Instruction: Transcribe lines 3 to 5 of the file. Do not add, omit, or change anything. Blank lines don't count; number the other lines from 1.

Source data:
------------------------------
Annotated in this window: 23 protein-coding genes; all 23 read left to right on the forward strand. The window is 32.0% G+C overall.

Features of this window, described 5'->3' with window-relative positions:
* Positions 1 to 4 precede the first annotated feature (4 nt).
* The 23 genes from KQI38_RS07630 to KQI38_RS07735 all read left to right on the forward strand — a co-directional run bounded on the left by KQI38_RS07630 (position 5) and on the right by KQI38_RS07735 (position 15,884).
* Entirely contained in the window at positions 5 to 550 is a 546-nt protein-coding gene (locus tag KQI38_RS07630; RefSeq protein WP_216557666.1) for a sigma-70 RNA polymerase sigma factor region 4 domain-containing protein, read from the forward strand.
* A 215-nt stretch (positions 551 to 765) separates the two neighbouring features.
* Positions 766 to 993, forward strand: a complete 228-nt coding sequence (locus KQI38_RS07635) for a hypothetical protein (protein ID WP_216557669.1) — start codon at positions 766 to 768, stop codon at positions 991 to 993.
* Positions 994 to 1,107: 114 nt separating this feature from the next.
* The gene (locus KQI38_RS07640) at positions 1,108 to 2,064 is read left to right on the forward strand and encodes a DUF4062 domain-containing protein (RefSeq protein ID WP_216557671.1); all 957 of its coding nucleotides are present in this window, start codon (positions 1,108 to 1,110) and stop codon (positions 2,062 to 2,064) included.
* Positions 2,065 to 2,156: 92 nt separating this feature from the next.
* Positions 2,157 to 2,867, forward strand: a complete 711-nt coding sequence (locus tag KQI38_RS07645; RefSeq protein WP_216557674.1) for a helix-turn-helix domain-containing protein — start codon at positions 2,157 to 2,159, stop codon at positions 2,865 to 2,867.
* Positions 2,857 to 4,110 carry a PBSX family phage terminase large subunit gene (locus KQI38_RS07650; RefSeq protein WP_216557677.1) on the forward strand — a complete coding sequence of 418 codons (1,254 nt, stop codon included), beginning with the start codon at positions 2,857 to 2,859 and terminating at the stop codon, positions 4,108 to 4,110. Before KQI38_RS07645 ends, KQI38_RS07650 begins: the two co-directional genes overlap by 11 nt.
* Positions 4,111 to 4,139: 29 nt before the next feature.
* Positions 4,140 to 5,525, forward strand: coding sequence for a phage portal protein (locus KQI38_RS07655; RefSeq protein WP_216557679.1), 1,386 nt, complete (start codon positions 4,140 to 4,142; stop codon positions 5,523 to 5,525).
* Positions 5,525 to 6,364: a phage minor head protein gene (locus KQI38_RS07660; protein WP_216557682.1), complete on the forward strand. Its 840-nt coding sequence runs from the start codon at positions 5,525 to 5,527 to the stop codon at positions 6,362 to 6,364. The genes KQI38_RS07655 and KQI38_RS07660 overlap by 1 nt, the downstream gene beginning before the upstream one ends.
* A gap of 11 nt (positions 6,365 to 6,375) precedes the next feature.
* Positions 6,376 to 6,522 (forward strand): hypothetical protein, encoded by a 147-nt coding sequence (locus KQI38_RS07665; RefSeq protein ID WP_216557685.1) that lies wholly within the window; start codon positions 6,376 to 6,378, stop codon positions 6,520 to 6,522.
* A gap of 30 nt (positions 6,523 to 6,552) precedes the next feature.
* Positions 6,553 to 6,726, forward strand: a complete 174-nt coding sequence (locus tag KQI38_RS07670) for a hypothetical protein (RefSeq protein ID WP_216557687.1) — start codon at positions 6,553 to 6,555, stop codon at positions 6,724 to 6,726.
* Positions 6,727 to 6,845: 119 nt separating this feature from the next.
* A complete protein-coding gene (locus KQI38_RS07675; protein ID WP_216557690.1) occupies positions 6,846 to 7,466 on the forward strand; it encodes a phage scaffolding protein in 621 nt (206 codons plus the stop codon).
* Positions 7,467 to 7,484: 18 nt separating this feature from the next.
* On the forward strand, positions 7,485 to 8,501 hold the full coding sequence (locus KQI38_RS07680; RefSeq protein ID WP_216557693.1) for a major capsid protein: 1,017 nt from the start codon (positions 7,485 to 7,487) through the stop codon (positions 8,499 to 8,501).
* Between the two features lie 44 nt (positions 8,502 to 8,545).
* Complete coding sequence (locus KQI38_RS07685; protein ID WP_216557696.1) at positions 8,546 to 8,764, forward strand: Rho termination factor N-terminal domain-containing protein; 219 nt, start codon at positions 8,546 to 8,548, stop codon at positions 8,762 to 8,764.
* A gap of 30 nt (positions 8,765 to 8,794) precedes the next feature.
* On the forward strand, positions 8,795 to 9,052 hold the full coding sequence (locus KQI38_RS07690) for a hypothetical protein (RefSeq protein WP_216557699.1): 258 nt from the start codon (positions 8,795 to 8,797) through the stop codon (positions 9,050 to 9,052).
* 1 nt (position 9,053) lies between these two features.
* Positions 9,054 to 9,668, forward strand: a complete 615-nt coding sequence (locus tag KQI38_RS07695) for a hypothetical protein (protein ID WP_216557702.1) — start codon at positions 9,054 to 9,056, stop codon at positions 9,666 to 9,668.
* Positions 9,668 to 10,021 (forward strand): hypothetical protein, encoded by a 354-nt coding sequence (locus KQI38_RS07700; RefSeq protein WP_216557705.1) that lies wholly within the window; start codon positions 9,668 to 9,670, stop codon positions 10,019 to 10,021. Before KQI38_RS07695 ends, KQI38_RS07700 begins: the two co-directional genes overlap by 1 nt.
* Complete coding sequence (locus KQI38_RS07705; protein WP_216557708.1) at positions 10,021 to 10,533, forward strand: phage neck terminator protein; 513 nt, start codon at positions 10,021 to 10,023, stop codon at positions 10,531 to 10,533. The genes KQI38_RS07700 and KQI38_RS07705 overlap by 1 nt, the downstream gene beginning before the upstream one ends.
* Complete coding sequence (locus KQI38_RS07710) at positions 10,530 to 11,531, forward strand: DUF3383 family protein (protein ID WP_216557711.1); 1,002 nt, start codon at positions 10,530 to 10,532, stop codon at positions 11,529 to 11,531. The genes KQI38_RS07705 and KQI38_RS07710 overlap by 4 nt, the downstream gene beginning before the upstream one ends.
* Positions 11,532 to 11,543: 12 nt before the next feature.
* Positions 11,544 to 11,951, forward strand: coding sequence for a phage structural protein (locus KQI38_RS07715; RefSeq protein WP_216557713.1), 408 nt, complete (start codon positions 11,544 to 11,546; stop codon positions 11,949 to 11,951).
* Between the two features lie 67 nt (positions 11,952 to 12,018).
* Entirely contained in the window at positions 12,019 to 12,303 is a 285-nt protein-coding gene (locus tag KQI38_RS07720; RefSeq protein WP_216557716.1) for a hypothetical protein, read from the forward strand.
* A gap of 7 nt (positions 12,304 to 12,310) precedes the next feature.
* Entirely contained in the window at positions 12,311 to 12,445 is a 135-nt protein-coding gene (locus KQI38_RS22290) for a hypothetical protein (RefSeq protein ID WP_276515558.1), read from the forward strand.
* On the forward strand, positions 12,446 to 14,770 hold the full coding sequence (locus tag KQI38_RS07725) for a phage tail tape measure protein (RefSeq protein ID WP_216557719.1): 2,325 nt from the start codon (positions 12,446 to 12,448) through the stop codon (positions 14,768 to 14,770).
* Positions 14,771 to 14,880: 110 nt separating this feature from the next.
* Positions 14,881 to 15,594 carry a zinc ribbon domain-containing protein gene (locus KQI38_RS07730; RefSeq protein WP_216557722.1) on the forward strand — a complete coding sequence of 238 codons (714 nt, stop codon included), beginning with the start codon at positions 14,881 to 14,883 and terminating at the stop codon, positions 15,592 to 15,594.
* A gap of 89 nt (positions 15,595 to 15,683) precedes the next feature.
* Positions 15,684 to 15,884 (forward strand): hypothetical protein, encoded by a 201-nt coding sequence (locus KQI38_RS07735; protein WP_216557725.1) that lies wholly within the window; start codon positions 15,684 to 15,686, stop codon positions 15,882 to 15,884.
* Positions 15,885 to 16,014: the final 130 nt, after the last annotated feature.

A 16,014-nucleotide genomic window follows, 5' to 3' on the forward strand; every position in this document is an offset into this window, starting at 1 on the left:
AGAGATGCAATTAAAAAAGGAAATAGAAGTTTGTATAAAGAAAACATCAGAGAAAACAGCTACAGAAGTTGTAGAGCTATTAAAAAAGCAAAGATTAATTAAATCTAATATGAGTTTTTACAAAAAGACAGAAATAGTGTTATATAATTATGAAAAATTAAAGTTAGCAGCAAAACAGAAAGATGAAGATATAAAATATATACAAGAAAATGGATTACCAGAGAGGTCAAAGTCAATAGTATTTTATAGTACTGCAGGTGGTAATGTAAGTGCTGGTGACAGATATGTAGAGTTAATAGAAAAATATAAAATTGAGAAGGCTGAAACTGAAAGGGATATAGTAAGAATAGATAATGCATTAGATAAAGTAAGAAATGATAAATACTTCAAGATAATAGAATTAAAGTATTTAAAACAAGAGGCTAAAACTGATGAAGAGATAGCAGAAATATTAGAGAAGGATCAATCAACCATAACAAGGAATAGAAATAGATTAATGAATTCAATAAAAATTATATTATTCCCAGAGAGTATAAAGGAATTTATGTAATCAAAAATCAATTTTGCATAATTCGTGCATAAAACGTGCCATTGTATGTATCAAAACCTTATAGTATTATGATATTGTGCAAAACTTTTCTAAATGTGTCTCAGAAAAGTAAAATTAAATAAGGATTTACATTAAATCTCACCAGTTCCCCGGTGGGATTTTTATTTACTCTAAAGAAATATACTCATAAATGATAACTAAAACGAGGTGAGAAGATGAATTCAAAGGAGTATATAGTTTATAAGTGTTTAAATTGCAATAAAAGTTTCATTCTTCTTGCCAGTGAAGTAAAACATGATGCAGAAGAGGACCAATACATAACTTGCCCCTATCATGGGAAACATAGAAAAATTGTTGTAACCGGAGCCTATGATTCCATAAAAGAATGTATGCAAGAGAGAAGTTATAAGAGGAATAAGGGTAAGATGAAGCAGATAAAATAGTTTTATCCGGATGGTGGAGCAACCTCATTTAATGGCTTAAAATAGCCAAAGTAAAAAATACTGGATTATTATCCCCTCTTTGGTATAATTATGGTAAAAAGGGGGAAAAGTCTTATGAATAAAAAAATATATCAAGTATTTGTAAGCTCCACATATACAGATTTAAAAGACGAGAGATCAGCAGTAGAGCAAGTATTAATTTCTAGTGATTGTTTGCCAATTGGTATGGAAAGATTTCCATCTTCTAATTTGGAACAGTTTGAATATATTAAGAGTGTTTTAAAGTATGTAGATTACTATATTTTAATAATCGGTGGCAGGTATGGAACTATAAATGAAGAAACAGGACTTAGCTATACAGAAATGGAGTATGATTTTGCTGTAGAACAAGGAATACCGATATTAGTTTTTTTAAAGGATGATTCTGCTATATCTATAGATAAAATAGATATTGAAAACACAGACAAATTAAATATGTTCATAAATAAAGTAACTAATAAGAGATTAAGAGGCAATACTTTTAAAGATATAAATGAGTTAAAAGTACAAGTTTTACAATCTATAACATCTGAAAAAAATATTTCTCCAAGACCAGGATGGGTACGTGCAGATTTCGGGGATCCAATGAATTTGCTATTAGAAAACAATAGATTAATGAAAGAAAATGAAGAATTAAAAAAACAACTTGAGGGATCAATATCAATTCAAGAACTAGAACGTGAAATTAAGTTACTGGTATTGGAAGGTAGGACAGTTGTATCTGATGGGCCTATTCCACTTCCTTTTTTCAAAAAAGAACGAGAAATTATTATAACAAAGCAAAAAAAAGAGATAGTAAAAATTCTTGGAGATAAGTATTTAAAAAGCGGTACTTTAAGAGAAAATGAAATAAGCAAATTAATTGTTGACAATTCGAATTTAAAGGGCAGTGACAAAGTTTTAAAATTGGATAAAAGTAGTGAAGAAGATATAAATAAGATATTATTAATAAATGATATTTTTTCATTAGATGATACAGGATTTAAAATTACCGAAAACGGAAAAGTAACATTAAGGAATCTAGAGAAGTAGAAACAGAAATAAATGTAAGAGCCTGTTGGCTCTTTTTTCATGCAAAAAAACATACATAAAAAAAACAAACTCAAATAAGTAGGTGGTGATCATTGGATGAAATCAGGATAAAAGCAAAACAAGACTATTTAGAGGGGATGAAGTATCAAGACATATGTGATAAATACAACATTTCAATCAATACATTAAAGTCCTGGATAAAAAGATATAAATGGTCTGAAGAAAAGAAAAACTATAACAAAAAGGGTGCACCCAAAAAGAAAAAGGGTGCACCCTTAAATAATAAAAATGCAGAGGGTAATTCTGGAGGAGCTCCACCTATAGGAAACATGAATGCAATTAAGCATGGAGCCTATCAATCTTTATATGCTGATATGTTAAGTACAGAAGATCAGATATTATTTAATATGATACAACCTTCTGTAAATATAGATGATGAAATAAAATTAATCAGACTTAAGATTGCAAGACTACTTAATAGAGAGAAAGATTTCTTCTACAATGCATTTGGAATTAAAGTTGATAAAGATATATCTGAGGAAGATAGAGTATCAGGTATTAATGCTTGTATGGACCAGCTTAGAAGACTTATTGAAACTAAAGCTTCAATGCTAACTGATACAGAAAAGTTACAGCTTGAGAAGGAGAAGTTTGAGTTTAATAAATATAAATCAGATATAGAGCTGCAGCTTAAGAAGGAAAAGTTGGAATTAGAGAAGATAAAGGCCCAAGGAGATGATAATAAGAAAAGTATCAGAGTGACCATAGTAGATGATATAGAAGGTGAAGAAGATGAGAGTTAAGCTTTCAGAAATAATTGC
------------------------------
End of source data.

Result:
* Positions 1 to 4 precede the first annotated feature (4 nt).
* The 23 genes from KQI38_RS07630 to KQI38_RS07735 all read left to right on the forward strand — a co-directional run bounded on the left by KQI38_RS07630 (position 5) and on the right by KQI38_RS07735 (position 15,884).
* Entirely contained in the window at positions 5 to 550 is a 546-nt protein-coding gene (locus tag KQI38_RS07630; RefSeq protein WP_216557666.1) for a sigma-70 RNA polymerase sigma factor region 4 domain-containing protein, read from the forward strand.